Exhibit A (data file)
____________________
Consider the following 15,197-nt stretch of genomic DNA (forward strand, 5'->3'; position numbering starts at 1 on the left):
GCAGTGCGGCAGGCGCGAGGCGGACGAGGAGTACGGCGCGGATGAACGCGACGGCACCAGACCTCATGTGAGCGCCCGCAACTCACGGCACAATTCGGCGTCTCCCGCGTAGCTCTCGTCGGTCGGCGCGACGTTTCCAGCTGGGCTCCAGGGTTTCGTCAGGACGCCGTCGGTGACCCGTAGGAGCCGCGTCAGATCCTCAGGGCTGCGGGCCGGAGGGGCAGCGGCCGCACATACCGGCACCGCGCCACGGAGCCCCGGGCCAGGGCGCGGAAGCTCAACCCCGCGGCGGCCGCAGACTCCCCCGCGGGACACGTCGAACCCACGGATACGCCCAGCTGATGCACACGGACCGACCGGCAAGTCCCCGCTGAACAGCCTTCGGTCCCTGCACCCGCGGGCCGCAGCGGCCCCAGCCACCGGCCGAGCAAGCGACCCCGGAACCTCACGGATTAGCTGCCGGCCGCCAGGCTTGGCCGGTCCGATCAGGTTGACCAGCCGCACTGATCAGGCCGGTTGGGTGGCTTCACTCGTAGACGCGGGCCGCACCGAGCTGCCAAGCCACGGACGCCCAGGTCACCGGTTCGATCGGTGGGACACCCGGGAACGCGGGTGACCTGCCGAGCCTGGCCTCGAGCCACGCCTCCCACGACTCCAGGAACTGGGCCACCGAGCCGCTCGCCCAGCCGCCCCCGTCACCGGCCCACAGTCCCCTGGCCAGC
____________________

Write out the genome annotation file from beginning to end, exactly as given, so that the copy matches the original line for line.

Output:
Consider the following 15,197-nt stretch of genomic DNA (forward strand, 5'->3'; position numbering starts at 1 on the left):
GCAGTGCGGCAGGCGCGAGGCGGACGAGGAGTACGGCGCGGATGAACGCGACGGCACCAGACCTCATGTGAGCGCCCGCAACTCACGGCACAATTCGGCGTCTCCCGCGTAGCTCTCGTCGGTCGGCGCGACGTTTCCAGCTGGGCTCCAGGGTTTCGTCAGGACGCCGTCGGTGACCCGTAGGAGCCGCGTCAGATCCTCAGGGCTGCGGGCCGGAGGGGCAGCGGCCGCACATACCGGCACCGCGCCACGGAGCCCCGGGCCAGGGCGCGGAAGCTCAACCCCGCGGCGGCCGCAGACTCCCCCGCGGGACACGTCGAACCCACGGATACGCCCAGCTGATGCACACGGACCGACCGGCAAGTCCCCGCTGAACAGCCTTCGGTCCCTGCACCCGCGGGCCGCAGCGGCCCCAGCCACCGGCCGAGCAAGCGACCCCGGAACCTCACGGATTAGCTGCCGGCCGCCAGGCTTGGCCGGTCCGATCAGGTTGACCAGCCGCACTGATCAGGCCGGTTGGGTGGCTTCACTCGTAGACGCGGGCCGCACCGAGCTGCCAAGCCACGGACGCCCAGGTCACCGGTTCGATCGGTGGGACACCCGGGAACGCGGGTGACCTGCCGAGCCTGGCCTCGAGCCACGCCTCCCACGACTCCAGGAACTGGGCCACCGAGCCGCTCGCCCAGCCGCCCCCGTCACCGGCCCACAGTCCCCTGGCCAGC